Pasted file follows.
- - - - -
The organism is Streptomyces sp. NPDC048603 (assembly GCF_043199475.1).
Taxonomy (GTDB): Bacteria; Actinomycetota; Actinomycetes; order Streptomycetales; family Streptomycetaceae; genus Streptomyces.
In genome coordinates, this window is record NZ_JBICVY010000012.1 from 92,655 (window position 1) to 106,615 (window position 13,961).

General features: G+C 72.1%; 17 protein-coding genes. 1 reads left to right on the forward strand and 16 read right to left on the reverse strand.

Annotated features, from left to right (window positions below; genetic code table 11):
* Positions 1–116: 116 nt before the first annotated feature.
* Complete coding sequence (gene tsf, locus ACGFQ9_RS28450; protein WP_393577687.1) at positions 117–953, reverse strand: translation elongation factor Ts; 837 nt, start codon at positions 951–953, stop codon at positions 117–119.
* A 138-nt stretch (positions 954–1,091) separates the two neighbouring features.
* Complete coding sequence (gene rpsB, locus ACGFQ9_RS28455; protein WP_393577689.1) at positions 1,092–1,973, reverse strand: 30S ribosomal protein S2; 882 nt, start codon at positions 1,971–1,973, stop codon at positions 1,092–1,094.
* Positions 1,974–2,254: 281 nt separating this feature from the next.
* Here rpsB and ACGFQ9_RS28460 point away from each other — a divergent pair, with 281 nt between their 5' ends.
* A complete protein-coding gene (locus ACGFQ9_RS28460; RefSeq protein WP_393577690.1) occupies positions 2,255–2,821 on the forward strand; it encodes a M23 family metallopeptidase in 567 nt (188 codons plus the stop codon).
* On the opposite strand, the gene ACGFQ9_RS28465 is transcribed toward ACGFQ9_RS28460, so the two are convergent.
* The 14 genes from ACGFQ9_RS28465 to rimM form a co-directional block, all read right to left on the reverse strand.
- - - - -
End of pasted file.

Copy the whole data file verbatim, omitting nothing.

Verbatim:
The organism is Streptomyces sp. NPDC048603 (assembly GCF_043199475.1).
Taxonomy (GTDB): Bacteria; Actinomycetota; Actinomycetes; order Streptomycetales; family Streptomycetaceae; genus Streptomyces.
In genome coordinates, this window is record NZ_JBICVY010000012.1 from 92,655 (window position 1) to 106,615 (window position 13,961).

General features: G+C 72.1%; 17 protein-coding genes. 1 reads left to right on the forward strand and 16 read right to left on the reverse strand.

Annotated features, from left to right (window positions below; genetic code table 11):
* Positions 1–116: 116 nt before the first annotated feature.
* Complete coding sequence (gene tsf, locus ACGFQ9_RS28450; protein WP_393577687.1) at positions 117–953, reverse strand: translation elongation factor Ts; 837 nt, start codon at positions 951–953, stop codon at positions 117–119.
* A 138-nt stretch (positions 954–1,091) separates the two neighbouring features.
* Complete coding sequence (gene rpsB, locus ACGFQ9_RS28455; protein WP_393577689.1) at positions 1,092–1,973, reverse strand: 30S ribosomal protein S2; 882 nt, start codon at positions 1,971–1,973, stop codon at positions 1,092–1,094.
* Positions 1,974–2,254: 281 nt separating this feature from the next.
* Here rpsB and ACGFQ9_RS28460 point away from each other — a divergent pair, with 281 nt between their 5' ends.
* A complete protein-coding gene (locus ACGFQ9_RS28460; RefSeq protein WP_393577690.1) occupies positions 2,255–2,821 on the forward strand; it encodes a M23 family metallopeptidase in 567 nt (188 codons plus the stop codon).
* On the opposite strand, the gene ACGFQ9_RS28465 is transcribed toward ACGFQ9_RS28460, so the two are convergent.
* The 14 genes from ACGFQ9_RS28465 to rimM form a co-directional block, all read right to left on the reverse strand.